Glen Discovery in GlenLyon
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An analysis of Wages and Prices in 19th century Sutherland

Peter Lawrie, ©1997
Wages and Cost of Living for Agricultural labourers in Sutherland, 1868-1915.
What was the true cost of living for Agricultural labourers and paupers in Sutherland? From these numbers it is hoped that a better appreciation of Poor Law payments can be made. The data has been obtained from a number of sources and certain assumptions and extrapolations have been made in order to create the table. These numbers are not claimed to be precisely correct but should serve as a useful guide.
The years 1868 to 1915 has been used since the Kildonan Poor Law returns cover this period.
Wages Index.
The Wages index was obtained from A.L.Bowley, “Wages in the UK in the Nineteenth Century”, published in 1900. In Table II of Appendix I., page 132-3, A table with a graph alongside of Agricultural labourers wages is given covering the years 1840 to 1891, with the index for 1891 taken as 100. The index relates to England only, so my first assumption is that they can be also used for agricultural labourers in Sutherland. Taking the figures given for 1866, 1870, 1874, 1877, 1880, 1883, 1886 and 1891 the intervening years were filled in by interpolation from the trend on the graph. As I wished to continue the series to 1915, I used the trend of the Prices index, lagging by one year. I realise that wages do not necessarily follow prices in this way but I have made this assumption lacking any other source at present.

Weekly Wages.
From the Report by the Board of Trade into “The Earnings and Hours of Labour of Workpeople in the UK”, Vol V - Agriculture, published by HMSO in 1910, a table of the wages of ordinary agricultural labourers in 1907 was used. The average weekly earning varied from 13/10 in Orkney and 14/2 in Caithness to a high of 21/4 in Clackmannan. The values for Sutherland were 12/2 (61p) for cash and 5/7 (28p) for payment in kind giving a total of 17/9 (89p). Banff and Aberdeen had higher payment in kind components with Cash components a few coppers lower. Apart from these four Sutherland had the lowest Cash payment. In total Orkney and Caithness paid considerably lower and four Highland counties slightly lower than Sutherland. Taking this 1907 figure and the index at 96, the corresponding figures for the rest of the table were calculated. By way of corroboration, this produced an annual income for an agricultural labourer in 1892 of £48.98 which compares with the £49 given by Bowley on page 56. Bowley also gives a daily rate in 1892 for labourers in Northern Scotland of 3/- (15p) which is close to the calculated value.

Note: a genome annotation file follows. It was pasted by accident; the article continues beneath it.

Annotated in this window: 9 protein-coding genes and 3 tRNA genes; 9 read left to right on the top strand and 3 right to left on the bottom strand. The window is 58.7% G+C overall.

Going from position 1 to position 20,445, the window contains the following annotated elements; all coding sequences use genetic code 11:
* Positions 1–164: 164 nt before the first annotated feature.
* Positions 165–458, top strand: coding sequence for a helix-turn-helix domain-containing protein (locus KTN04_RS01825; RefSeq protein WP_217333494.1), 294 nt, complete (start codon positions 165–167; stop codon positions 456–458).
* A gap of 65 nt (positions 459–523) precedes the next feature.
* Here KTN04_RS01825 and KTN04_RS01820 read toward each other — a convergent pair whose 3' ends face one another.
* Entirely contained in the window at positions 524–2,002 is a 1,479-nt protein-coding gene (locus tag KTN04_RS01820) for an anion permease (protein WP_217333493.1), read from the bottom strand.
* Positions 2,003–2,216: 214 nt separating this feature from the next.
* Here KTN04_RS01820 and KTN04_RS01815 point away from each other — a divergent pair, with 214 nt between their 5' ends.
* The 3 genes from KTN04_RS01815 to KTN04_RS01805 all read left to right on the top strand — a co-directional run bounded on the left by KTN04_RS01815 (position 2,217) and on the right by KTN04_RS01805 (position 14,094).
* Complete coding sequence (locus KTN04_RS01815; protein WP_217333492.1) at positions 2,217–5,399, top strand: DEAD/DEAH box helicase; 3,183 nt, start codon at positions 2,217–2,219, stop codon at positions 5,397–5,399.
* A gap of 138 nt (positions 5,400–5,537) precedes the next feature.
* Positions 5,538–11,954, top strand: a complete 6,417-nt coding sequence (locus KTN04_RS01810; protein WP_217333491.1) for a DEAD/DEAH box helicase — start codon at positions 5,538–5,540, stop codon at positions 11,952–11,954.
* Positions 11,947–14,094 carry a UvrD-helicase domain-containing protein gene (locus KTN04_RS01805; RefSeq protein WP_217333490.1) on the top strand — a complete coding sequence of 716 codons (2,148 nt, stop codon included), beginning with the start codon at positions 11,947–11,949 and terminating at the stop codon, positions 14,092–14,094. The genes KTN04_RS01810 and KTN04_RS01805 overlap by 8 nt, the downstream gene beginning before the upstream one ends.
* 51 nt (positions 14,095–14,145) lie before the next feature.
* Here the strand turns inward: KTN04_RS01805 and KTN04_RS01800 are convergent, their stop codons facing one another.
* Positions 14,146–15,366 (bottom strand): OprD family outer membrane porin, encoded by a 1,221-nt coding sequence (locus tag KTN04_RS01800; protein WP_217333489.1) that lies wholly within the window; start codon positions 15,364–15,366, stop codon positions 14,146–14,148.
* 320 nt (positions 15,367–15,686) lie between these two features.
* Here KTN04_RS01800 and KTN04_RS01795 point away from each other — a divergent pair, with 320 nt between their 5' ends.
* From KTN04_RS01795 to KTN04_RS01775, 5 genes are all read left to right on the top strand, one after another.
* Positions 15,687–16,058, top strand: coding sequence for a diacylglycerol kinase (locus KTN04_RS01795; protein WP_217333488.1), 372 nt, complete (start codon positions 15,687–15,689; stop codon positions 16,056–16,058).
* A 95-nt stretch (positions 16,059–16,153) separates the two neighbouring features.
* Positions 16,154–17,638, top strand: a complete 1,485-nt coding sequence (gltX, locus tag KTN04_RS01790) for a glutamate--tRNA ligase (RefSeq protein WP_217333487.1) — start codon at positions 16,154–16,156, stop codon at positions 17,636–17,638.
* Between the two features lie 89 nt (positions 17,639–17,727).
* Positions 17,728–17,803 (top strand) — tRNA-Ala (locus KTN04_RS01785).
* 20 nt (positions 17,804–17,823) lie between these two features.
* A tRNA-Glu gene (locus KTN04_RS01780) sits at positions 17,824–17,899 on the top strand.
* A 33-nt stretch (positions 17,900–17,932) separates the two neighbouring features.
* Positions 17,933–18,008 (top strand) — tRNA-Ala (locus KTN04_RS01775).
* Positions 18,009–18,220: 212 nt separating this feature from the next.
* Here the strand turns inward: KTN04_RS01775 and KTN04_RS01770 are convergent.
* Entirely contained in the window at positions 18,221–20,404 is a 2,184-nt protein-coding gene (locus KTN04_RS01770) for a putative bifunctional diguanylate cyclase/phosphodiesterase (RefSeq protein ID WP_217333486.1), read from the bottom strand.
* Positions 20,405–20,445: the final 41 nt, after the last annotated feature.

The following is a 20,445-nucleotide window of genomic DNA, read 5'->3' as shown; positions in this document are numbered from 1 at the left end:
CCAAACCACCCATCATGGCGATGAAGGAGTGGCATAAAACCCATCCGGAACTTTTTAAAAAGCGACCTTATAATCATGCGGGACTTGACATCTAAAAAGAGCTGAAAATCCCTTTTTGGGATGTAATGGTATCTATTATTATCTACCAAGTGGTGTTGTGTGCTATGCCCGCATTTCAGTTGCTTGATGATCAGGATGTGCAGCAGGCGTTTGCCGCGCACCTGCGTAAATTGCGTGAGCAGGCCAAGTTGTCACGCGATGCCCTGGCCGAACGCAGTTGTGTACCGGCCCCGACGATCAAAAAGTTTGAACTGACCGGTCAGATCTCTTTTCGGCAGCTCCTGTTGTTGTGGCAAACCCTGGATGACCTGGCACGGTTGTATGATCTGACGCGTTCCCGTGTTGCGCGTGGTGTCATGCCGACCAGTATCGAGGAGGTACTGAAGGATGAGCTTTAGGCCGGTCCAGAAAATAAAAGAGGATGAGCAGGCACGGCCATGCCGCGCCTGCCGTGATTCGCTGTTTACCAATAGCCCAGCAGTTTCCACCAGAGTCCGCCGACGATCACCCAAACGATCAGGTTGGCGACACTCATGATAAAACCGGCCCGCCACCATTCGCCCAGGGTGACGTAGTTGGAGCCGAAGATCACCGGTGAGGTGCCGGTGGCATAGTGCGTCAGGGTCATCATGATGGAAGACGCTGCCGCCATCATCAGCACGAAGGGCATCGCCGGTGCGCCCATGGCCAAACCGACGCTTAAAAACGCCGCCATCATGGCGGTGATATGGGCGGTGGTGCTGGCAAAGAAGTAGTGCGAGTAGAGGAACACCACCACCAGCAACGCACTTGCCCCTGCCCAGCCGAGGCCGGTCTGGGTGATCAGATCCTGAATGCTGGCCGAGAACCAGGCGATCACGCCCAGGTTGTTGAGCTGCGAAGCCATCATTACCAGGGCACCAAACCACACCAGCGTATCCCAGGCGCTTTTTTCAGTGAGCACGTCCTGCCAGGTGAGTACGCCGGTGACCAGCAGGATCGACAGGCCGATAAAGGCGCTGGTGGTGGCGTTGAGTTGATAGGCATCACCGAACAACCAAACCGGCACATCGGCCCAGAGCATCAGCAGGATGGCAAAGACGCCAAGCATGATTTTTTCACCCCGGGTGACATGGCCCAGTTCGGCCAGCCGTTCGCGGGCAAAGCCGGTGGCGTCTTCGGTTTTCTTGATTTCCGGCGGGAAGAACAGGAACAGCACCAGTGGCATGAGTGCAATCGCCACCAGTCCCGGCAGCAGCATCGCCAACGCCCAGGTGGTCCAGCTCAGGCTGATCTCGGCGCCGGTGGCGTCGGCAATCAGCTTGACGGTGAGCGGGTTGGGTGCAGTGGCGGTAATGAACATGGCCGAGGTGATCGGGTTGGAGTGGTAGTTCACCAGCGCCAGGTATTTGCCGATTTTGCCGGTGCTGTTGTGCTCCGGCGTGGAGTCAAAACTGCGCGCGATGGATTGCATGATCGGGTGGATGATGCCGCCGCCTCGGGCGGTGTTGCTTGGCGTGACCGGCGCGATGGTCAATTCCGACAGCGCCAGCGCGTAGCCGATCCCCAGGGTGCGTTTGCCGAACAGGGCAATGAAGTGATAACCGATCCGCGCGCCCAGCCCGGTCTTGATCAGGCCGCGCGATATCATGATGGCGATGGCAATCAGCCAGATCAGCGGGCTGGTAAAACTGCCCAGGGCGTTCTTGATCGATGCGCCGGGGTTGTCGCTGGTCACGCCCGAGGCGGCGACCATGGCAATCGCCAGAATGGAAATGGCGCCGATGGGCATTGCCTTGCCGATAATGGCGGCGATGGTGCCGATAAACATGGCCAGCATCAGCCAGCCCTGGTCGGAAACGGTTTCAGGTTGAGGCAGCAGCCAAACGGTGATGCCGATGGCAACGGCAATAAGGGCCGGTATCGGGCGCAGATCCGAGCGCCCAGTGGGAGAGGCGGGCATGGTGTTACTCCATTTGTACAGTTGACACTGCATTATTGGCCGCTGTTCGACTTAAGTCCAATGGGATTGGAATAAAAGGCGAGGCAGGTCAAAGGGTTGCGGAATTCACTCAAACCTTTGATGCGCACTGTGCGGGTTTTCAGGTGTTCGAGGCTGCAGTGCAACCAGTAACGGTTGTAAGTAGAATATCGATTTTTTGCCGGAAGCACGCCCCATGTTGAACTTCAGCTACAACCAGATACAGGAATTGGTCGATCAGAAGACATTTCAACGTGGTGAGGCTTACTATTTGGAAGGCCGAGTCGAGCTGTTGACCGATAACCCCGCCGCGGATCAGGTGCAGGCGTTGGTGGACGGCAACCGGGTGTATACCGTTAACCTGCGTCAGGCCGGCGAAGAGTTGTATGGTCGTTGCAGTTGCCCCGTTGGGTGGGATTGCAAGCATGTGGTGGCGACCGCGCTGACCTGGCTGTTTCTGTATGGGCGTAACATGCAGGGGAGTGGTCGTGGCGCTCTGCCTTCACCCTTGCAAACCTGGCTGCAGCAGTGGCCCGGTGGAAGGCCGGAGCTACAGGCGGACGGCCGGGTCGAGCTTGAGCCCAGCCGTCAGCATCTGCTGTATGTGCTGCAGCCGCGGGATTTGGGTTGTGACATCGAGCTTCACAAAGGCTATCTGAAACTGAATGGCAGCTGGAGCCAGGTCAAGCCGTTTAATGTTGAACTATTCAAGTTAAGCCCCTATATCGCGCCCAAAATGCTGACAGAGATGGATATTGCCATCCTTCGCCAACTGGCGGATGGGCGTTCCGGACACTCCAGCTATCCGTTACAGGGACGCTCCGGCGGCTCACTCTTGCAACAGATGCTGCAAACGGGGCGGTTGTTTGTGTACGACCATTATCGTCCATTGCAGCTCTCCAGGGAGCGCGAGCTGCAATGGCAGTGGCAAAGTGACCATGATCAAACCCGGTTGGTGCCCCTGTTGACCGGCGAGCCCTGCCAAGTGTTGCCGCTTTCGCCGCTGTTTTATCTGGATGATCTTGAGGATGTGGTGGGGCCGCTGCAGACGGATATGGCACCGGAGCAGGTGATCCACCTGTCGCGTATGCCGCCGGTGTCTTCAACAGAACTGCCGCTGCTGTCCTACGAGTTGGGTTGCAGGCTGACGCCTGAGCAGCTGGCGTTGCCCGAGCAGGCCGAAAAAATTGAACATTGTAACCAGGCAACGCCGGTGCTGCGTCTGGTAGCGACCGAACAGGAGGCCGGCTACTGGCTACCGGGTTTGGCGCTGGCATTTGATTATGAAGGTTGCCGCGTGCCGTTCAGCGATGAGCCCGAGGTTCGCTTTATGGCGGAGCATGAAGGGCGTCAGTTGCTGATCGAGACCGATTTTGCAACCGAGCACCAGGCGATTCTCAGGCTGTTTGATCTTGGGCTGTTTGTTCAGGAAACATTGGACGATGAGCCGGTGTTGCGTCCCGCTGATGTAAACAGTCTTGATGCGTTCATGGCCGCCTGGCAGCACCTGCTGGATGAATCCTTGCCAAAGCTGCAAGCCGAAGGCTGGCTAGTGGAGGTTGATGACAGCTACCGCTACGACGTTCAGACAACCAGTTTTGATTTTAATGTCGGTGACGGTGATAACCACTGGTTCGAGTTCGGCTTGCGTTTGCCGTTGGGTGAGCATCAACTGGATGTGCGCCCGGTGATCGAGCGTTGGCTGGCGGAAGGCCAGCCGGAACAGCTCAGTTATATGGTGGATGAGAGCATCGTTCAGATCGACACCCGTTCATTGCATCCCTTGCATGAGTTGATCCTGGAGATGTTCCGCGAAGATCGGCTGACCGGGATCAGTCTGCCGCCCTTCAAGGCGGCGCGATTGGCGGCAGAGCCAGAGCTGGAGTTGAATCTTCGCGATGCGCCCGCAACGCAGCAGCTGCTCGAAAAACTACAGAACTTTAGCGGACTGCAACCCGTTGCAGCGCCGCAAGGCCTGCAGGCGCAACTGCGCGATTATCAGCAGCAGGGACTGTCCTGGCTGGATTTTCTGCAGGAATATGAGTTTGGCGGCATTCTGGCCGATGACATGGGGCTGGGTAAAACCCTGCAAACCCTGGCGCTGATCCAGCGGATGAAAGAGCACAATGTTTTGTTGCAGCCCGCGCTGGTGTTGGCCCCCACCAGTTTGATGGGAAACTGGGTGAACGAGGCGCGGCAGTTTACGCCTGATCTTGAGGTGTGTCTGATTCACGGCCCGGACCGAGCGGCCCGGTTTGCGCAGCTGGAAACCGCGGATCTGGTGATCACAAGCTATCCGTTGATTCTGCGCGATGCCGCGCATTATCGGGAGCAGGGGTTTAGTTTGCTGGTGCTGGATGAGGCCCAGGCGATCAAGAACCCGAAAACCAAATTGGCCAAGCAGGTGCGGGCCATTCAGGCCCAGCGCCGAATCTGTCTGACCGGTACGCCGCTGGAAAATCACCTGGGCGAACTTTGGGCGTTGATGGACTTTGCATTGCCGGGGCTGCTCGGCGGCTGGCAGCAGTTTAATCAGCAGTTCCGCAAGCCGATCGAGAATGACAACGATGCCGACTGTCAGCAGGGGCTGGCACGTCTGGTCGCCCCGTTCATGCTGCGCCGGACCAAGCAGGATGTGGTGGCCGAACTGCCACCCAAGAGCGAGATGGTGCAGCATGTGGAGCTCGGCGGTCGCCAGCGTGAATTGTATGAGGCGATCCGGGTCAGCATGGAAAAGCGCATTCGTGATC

Prices Index.
The Index of Prices with 1900 taken as 100 was taken from the Board of Trade enquiry into “Working Class Rents and Retail Prices in Industrial Towns in 1912”, HMSO, 1913. The first problem is in the title as the data relates to industrial centres in England and Scotland. One table gives typical wage rates, rentals and basic foodstuffs in Perth. I noted that the prices tended to be higher by about 10-20% than the figures quoted by Rowntree for York in 1900. The index however had risen from 100 to 115 in that time so the cost of basic foods given by Rowntree are probably comparable. It may be a large assumption to take these values as typical for Sutherland but I have no data to confirm or contradict this. The Board of Trade index covers the period 1877 to 1912 so it was necessary to extrapolate for the missing years. For 1913 to 1915, I assumed inflation at 5 points per year. There was a 5 point jump between 1911 and 1912, and of course the start of the war probably caused a larger jump than this. Prior to 1877, for want of any other data, I have extrapolated from the wages index. This is a dubious assumption but might not be too far adrift.

Cost of Living
The starting point for prices has been taken from B Seebohm Rowntree’s “Poverty A Study of Town Life”, MacMillan 1902. The study relates to York, but as mentioned above the cost of food appears comparable to Perth in 1912 as inflated by the rise in the index. I also took the cost of Sundries, that is fuel, clothing etc from Rowntree. The figures for the table were then calculated from the index. The least comparable cost is rent. I have quite arbitrarily used a figure of 1/- (5p) per week or 26/- per year with no allowance for change in the index during the period. I am quite sure that this will not be accurate, however entries in the Kildonan Roll indicate that rents of between 20/- and 40/- were being paid by the Poor Board. The weekly and annual expenditure for one adult, two adults and two adults with two children were then calculated. For two adults I doubled the food and sundries but not the rents. For the children I took 80% of the adult rate for food and 50% of the adult rate for sundries. The surplus resulting from substracting the expenditure from the annual wage shows than two adults could survive above the primary poverty level on a labourers wage throughout the period. However, at no time was there a surplus when two children also had to be fed and clothed, with no supplementary income. In the worse case, in 1883, there was a deficit of almost 42%, and at best in 1899 the deficit was 5%. Rowntree states that his figures for food are less generous than the rations allowed in English Workhouses. Family sizes in Sutherland are more likely to be 4 or 5 rather than 2 children. However, no income from work by the wife or any of the children has been assumed, and in practise such additional income may have been likely. Also, most labourers in Kildonan would have at least some potato ground if not a croft to work. It may be that the figures in the Board of Trade report for earnings in kind took some account of this. Such a resource was much less likely in urban areas. Other food income may have been available from relatives with more land and less demand on it, or even from poaching!